V. V. Alexander, Z. Shi, M. N. Islam, K. Ke, G. Kalinchenko, M. J. Freeman, A. Ifarraguerri, J. Meola, A. Absi, J. Leonard, J. A. Zadnik, A. S. Szalkowski, and G. J. Boer, “Field trial of active remote sensing using a high-power short-wave infrared supercontinuum laser,” Appl. Opt. 52(27), 6813–6823 (2013).
[Crossref] [PubMed]

Frera, A. D.

Fujimoto, J. G.

Futami, F.

F. Futami and K. Kikuchi, “Low-noise multiwavelength transmitter using spectrum-sliced supercontinuum generated from a normal group-velocity dispersion fiber,” IEEE Photonics Technol. Lett. 13(1), 73–75 (2001).
[Crossref]

Genty, G.

J. M. Dudley, G. Genty, and S. Coen, “Supercontinuum generation in photonic crystal fiber,” Rev. Mod. Phys. 78(4), 1135–1184 (2006).
[Crossref]

M. Lehtonen, G. Genty, H. Ludvigsen, and M. Kaivola, “Supercontinuum generation in a highly birefringent microstructured fiber,” Appl. Phys. Lett. 82(14), 2197–2199 (2003).
[Crossref]

Ghanta, R. K.

Guo, C.

Hänsch, T. W.

T. Udem, R. Holzwarth, and T. W. Hänsch, “Optical frequency metrology,” Nature 416(6877), 233–237 (2002).
[Crossref] [PubMed]

Hartl, I.

Herrmann, L. O.

L. O. Herrmann and J. J. Baumberg, “Watching single nanoparticles grow in real time through supercontinuum spectroscopy,” Small 9(22), 3743–3747 (2013).
[Crossref] [PubMed]

Holzwarth, R.

P. Del’Haye, A. Schliesser, O. Arcizet, T. Wilken, R. Holzwarth, and T. J. Kippenberg, “Optical frequency comb generation from a monolithic microresonator,” Nature 450(7173), 1214–1217 (2007).
[Crossref] [PubMed]

T. Udem, R. Holzwarth, and T. W. Hänsch, “Optical frequency metrology,” Nature 416(6877), 233–237 (2002).
[Crossref] [PubMed]

Hongwei, C.

C. Hongwei, W. Huifeng, L. Tong, Z. Xuanfeng, Y. Peiguang, C. Zilun, S. Chen, J. Li, J. Hou, and Q. Lu, “All-fiber-integrated high-power supercontinuum sources based on multi-core photonic crystal fibers,” IEEE J. Sel. Top. Quantum Electron. 20, 1–8 (2014).

Hou, J.

C. Hongwei, W. Huifeng, L. Tong, Z. Xuanfeng, Y. Peiguang, C. Zilun, S. Chen, J. Li, J. Hou, and Q. Lu, “All-fiber-integrated high-power supercontinuum sources based on multi-core photonic crystal fibers,” IEEE J. Sel. Top. Quantum Electron. 20, 1–8 (2014).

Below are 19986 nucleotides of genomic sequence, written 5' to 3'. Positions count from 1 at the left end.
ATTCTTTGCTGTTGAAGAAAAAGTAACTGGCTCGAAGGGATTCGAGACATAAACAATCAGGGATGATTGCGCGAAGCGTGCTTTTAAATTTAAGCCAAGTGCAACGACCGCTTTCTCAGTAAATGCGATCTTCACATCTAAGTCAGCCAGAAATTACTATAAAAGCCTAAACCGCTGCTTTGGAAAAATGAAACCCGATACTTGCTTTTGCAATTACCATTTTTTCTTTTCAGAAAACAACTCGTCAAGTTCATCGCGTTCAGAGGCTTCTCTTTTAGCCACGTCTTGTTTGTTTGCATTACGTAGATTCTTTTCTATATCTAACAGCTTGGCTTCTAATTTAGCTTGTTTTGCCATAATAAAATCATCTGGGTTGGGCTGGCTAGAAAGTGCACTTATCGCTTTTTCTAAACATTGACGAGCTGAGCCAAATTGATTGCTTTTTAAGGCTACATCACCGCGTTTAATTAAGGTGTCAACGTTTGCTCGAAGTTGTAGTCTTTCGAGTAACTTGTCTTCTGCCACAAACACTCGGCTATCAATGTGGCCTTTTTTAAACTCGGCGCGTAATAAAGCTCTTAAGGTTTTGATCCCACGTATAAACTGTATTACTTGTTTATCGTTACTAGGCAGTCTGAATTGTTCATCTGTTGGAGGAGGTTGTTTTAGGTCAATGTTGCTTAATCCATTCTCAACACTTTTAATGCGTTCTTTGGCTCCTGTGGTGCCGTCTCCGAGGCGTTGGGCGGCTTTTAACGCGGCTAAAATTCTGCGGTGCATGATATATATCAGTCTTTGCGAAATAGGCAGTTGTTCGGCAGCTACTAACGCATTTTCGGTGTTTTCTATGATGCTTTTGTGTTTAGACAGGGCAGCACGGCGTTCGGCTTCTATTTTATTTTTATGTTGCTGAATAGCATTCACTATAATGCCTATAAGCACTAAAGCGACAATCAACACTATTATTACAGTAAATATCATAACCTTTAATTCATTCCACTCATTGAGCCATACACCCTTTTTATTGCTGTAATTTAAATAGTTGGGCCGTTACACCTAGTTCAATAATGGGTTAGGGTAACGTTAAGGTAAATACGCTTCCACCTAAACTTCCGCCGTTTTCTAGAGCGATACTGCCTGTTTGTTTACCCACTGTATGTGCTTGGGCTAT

H. Chen, Z. Chen, S. Chen, J. Hou, and Q. Lu, “Hundred-watt-level, all-fiber-integrated supercontinuum generation from photonic crystal fiber,” Appl. Phys. Express 6(3), 032702 (2013).
[Crossref]

R. Song, J. Hou, S. P. Chen, W. Q. Yang, T. Liu, and Q. S. Lu, “Near-infrared supercontinuum generation in an all-normal dispersion MOPA configuration above one hundred watts,” Laser Phys. Lett. 10(1), 015401 (2013).
[Crossref]

R. Song, J. Hou, S. Chen, W. Yang, and Q. Lu, “High power supercontinuum generation in a nonlinear ytterbium-doped fiber amplifier,” Opt. Lett. 37(9), 1529–1531 (2012).
[Crossref] [PubMed]

Huang, Y. C.

Huifeng, W.

C. Hongwei, W. Huifeng, L. Tong, Z. Xuanfeng, Y. Peiguang, C. Zilun, S. Chen, J. Li, J. Hou, and Q. Lu, “All-fiber-integrated high-power supercontinuum sources based on multi-core photonic crystal fibers,” IEEE J. Sel. Top. Quantum Electron. 20, 1–8 (2014).

Ifaraguerri, A. I.

J. Meola, A. Absi, M. N. Islam, L. M. Peterson, K. Ke, M. J. Freeman, and A. I. Ifaraguerri, “Tower testing of a 64W shortwave infrared supercontinuum laser for use as a hyperspectral imaging illuminator,” Proc. SPIE 9088, 90881A (2014).
[Crossref]

Ifarraguerri, A.

Inoue, Y.

H. Takara, T. Ohara, K. Mori, K. Sato, E. Yamada, Y. Inoue, T. Shibata, M. Abe, T. Morioka, and K.-I. Sato, “More than 1000 channel optical frequency chain generation from ingle supercontinuum source with 12.5 GHz channel spacing,” Electron. Lett. 36(25), 2089–2090 (2000).
[Crossref]

Ippen, E. P.

Islam, M. N.

Jiang, Y.

Kaivola, M.

M. Lehtonen, G. Genty, H. Ludvigsen, and M. Kaivola, “Supercontinuum generation in a highly birefringent microstructured fiber,” Appl. Phys. Lett. 82(14), 2197–2199 (2003).
[Crossref]

Kalinchenko, G.

Kärtner, F. X.

Ke, K.

J. Meola, A. Absi, M. N. Islam, L. M. Peterson, K. Ke, M. J. Freeman, and A. I. Ifaraguerri, “Tower testing of a 64W shortwave infrared supercontinuum laser for use as a hyperspectral imaging illuminator,” Proc. SPIE 9088, 90881A (2014).
[Crossref]

V. V. Alexander, Z. Shi, M. N. Islam, K. Ke, G. Kalinchenko, M. J. Freeman, A. Ifarraguerri, J. Meola, A. Absi, J. Leonard, J. A. Zadnik, A. S. Szalkowski, and G. J. Boer, “Field trial of active remote sensing using a high-power short-wave infrared supercontinuum laser,” Appl. Opt. 52(27), 6813–6823 (2013).
[Crossref] [PubMed]

Kikuchi, K.

F. Futami and K. Kikuchi, “Low-noise multiwavelength transmitter using spectrum-sliced supercontinuum generated from a normal group-velocity dispersion fiber,” IEEE Photonics Technol. Lett. 13(1), 73–75 (2001).
[Crossref]

Kippenberg, T. J.

P. Del’Haye, A. Schliesser, O. Arcizet, T. Wilken, R. Holzwarth, and T. J. Kippenberg, “Optical frequency comb generation from a monolithic microresonator,” Nature 450(7173), 1214–1217 (2007).
[Crossref] [PubMed]

Ko, T. H.

Kourogi, M.

M. Kourogi, K. Nakagawa, and M. Ohtsu, “Wide-span optical frequency comb generator for accurate optical frequency difference measurement,” IEEE J. Quantum Electron. 29(10), 2693–2701 (1993).
[Crossref]

Lehtonen, M.

M. Lehtonen, G. Genty, H. Ludvigsen, and M. Kaivola, “Supercontinuum generation in a highly birefringent microstructured fiber,” Appl. Phys. Lett. 82(14), 2197–2199 (2003).